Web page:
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More than 125 IDEA users, partners and CaseWare representatives gathered in Houston on November 1-2 to learn new strategies for implementing and growing their use of data analytics. It was also an opportunity to celebrate the 25th anniversary of Audimation Services, Inc., which has helped countless audit, accounting and financial professionals use data analytics to achieve higher levels of efficiency and effectiveness.
From the hands-on training sessions to sessions led by IDEA experts, and inspiring keynote presentations, the conference covered a lot of ground. For those who couldn’t join us, we wanted to share a few key takeaways. Plus, don’t miss out on the next IDEA User Conference, which will be held September 18-21, 2018 in Denver, CO.
Data analytics can be integrated into the entire audit lifecycle, but to truly be successful, you’ll need to build it into the structure of audit plan and use it to help focus on specific areas. IDEA should be used as part of the risk assessment process to look at materiality for original scope and help scope out areas that require more in-depth testing. There are many features within IDEA that can be used to sift through the data and focus on anomalies that rise to the top including Field Statistics, Fuzzy Matching, Discover and Benford’s Law. While not every red flag will lead to a multi-million-dollar infraction, they can help engage management in discussions about processes that need to be addressed. Additionally, the new visualization features within IDEA turn findings into images, which can be included in the audit report.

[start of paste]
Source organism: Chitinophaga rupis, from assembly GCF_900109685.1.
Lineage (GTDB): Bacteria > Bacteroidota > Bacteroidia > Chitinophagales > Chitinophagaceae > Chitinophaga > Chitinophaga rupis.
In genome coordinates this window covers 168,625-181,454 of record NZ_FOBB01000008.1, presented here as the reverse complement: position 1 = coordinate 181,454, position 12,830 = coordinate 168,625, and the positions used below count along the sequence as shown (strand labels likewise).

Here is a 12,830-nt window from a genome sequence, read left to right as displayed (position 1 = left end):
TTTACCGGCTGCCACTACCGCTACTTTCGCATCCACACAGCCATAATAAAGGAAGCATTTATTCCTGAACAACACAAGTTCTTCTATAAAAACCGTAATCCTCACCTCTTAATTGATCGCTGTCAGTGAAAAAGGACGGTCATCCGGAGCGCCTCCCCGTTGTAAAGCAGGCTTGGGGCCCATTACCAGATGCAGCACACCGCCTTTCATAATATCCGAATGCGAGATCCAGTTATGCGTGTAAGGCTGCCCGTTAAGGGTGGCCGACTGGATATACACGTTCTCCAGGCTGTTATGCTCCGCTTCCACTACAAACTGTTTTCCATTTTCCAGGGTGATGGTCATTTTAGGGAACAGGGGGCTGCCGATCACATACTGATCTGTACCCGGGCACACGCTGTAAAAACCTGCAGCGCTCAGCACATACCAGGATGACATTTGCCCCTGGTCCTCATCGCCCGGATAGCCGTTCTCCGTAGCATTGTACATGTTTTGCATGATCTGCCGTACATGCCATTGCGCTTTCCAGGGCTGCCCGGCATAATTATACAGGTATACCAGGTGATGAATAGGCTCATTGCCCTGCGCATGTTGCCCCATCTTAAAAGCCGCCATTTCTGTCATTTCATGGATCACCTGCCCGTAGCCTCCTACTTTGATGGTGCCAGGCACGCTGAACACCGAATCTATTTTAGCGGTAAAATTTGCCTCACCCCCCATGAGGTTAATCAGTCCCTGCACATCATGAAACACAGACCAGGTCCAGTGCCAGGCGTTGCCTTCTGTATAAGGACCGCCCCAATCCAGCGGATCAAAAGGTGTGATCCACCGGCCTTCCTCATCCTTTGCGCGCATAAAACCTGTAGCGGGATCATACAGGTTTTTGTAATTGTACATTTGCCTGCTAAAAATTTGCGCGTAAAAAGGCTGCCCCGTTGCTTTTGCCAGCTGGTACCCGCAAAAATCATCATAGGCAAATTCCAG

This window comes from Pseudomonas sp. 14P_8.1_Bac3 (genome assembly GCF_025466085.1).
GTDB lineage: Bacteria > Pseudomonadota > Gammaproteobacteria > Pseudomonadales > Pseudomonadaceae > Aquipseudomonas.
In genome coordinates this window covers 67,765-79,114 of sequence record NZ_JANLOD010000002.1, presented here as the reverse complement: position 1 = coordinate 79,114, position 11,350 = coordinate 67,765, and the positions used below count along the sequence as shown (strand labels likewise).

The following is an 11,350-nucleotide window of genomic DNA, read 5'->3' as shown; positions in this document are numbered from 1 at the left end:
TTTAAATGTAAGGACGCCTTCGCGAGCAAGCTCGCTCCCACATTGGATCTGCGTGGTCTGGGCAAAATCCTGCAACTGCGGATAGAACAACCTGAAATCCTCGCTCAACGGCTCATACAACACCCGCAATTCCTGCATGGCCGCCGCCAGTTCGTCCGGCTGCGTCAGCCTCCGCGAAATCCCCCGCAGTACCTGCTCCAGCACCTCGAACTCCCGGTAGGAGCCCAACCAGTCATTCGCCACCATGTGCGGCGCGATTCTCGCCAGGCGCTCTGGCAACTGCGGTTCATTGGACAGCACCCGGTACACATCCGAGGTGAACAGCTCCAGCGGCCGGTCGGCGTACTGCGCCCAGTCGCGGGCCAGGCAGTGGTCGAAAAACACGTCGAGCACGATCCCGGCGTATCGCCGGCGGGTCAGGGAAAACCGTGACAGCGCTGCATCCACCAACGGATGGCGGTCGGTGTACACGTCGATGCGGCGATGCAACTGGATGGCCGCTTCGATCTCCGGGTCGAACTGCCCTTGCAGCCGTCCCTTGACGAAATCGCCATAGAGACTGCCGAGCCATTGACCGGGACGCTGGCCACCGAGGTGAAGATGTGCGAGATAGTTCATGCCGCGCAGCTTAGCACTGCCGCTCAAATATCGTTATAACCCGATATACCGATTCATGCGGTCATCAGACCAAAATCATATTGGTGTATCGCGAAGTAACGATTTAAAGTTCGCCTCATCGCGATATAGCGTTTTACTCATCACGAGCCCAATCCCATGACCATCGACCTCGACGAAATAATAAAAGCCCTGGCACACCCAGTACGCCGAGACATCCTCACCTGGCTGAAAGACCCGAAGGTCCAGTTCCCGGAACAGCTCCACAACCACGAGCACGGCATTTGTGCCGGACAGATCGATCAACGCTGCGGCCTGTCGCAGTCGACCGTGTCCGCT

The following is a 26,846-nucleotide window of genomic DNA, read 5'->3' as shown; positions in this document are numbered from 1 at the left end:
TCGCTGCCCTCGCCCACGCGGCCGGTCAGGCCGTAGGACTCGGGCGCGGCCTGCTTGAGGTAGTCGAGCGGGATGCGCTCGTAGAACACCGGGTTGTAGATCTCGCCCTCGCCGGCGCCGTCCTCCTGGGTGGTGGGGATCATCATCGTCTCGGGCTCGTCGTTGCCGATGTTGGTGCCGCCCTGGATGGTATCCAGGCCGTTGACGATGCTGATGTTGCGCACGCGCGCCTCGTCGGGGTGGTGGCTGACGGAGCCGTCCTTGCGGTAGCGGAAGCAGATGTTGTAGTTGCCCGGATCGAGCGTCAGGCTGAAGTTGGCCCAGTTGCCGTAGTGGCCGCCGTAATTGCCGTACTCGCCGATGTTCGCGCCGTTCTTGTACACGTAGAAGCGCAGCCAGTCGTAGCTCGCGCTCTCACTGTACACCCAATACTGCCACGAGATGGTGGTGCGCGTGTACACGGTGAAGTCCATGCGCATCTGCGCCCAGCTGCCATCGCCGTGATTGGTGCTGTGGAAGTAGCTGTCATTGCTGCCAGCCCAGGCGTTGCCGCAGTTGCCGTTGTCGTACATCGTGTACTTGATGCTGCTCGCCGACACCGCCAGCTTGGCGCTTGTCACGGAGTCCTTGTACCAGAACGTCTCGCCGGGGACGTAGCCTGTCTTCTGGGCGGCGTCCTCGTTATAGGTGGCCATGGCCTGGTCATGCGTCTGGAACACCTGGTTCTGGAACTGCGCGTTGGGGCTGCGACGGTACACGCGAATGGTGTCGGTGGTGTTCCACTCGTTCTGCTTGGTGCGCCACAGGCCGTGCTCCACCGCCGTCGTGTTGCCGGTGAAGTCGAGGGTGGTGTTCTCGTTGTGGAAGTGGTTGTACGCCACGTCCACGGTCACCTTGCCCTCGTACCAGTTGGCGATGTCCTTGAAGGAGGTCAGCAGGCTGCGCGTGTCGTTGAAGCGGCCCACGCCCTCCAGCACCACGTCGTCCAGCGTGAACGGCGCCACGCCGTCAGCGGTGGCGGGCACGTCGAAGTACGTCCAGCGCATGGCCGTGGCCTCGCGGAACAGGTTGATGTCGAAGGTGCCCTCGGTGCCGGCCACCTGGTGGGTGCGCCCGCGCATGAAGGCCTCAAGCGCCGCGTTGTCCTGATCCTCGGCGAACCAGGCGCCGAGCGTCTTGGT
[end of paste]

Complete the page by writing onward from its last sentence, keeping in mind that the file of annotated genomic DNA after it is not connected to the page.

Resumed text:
One of the biggest challenges is keeping pace with both the business and potential risks. It’s no longer enough to develop a test and check the box. As new fraud schemes emerge every day, your tests should evolve with those changes. Building a standardized and sustainable data analytics program takes tools, time, budget and support from management – all worthwhile investments for preventing fraud and reducing risks.